Credit cards are certainly one of the greatest weaknesses for human beings. Now, I can’t really speak on behalf of everyone else, but Americans are seriously guilty when it comes to charging it. I worked in customer service for 8 years and saw people day-in and day-out, abusing those evil credit cards. I call them evil for obvious reasons. They tend to shaft you with the interest rates at some point or another.
Of course if you can find 0 apr credit cards, then that’s ideal. You want no interest rate on balance transfers and purchases. Ha, if you can actually find such a credit card, then I commend you.
If you’re not yet savvy when it comes to credit cards and how they work, let me fill you in. The perfect plastic would be 0 apr credit cards. Now, these are not so easy to come by. Typically what credit card companies do is pitch a 0 APR on balance transfers. This generally only lasts for a year. Then it’s hard to say how high the annual percentage rate will go. This is their way of catching your interest. Maybe you have student loan debt of ten grand, which has a horrible percentage rate.
Well, you can transfer the balance onto your new credit card and suddenly have a 0 percentage rate. That’s great! There are no two ways about it. It would even be better if you could pay the debt off before the year of 0 APR runs out. Anyway, with most 0 apr credit cards it doesn’t concern purchases. I have yet to see a credit card that offers 0 APR for a year on purchases. They want to make money off the interest. This is why they don’t offer it with purchases. They know, however, that they will keep you if you transfer a balance onto their card. It’s hardly ever over after one measly year. Then you will be forking out the interest each month. This is simply the way of the credit card.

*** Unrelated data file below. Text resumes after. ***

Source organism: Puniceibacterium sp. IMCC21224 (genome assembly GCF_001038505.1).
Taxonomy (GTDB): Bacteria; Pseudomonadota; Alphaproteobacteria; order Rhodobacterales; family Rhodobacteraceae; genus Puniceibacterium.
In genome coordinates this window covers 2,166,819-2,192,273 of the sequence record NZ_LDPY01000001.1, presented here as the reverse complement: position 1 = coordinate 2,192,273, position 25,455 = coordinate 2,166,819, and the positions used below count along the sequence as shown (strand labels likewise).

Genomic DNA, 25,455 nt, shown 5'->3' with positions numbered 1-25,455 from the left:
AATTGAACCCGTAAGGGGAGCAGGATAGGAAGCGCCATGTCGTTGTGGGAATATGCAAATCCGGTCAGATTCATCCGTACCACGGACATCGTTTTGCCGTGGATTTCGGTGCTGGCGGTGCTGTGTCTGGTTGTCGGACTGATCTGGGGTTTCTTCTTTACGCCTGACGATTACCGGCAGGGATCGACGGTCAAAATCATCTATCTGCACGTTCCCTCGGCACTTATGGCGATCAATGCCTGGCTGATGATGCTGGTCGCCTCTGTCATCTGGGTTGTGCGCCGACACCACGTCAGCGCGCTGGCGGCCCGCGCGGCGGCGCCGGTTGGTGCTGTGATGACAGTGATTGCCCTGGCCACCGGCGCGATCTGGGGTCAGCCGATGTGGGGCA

Maybe you’re searching for 0 apr credit cards in order to do a balance transfer. Hey, you should absolutely delve into cyberspace and do a Google search. I’m sure you will find several 0 apr credit cards currently available. Just remember that these 0 apr credit cards most likely regard balance transfers. It’s doubtful that the 0 APR concerns purchases. So basically don’t charge them unless you have to.
So when you get a zero percent offer, they plan on recovering the lost money from the time they support your debt and you pay no interest. One way they do that is with a transfer fee. They will almost always charge you a 3-5% balance transfer fee with a minimum and sometimes a maximum value. Read the fine print carefully to make sure you understand how much this is going to be and that you agree to it.
But be aware that the transfer fee is nothing more than disguised interest. So calculate that against the interest you would have paid leaving the debt where it is sitting now before you cash in on a zero percent balance transfer.